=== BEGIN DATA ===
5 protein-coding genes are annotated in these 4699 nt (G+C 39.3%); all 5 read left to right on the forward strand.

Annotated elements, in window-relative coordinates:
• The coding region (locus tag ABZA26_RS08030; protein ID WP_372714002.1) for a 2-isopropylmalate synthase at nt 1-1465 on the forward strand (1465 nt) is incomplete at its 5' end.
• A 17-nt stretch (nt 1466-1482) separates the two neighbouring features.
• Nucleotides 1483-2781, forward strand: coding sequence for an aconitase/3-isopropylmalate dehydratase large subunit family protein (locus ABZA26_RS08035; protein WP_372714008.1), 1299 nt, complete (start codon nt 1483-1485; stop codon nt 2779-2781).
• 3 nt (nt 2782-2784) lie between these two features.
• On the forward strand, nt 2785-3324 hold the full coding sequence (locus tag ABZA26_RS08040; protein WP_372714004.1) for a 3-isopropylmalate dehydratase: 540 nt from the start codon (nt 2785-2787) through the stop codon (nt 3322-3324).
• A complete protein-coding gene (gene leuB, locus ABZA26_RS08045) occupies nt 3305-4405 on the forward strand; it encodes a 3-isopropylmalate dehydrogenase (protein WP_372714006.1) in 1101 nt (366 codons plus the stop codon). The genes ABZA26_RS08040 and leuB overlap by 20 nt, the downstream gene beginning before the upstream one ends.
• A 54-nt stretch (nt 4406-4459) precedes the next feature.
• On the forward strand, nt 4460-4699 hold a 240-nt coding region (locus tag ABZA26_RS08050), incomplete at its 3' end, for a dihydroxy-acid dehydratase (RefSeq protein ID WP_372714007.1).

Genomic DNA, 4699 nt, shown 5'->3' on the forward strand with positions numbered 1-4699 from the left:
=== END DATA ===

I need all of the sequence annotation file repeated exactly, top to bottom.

5 protein-coding genes are annotated in these 4699 nt (G+C 39.3%); all 5 read left to right on the forward strand.

Annotated elements, in window-relative coordinates:
• The coding region (locus tag ABZA26_RS08030; protein ID WP_372714002.1) for a 2-isopropylmalate synthase at nt 1-1465 on the forward strand (1465 nt) is incomplete at its 5' end.
• A 17-nt stretch (nt 1466-1482) separates the two neighbouring features.
• Nucleotides 1483-2781, forward strand: coding sequence for an aconitase/3-isopropylmalate dehydratase large subunit family protein (locus ABZA26_RS08035; protein WP_372714008.1), 1299 nt, complete (start codon nt 1483-1485; stop codon nt 2779-2781).
• 3 nt (nt 2782-2784) lie between these two features.
• On the forward strand, nt 2785-3324 hold the full coding sequence (locus tag ABZA26_RS08040; protein WP_372714004.1) for a 3-isopropylmalate dehydratase: 540 nt from the start codon (nt 2785-2787) through the stop codon (nt 3322-3324).
• A complete protein-coding gene (gene leuB, locus ABZA26_RS08045) occupies nt 3305-4405 on the forward strand; it encodes a 3-isopropylmalate dehydrogenase (protein WP_372714006.1) in 1101 nt (366 codons plus the stop codon). The genes ABZA26_RS08040 and leuB overlap by 20 nt, the downstream gene beginning before the upstream one ends.
• A 54-nt stretch (nt 4406-4459) precedes the next feature.
• On the forward strand, nt 4460-4699 hold a 240-nt coding region (locus tag ABZA26_RS08050), incomplete at its 3' end, for a dihydroxy-acid dehydratase (RefSeq protein ID WP_372714007.1).

Genomic DNA, 4699 nt, shown 5'->3' on the forward strand with positions numbered 1-4699 from the left: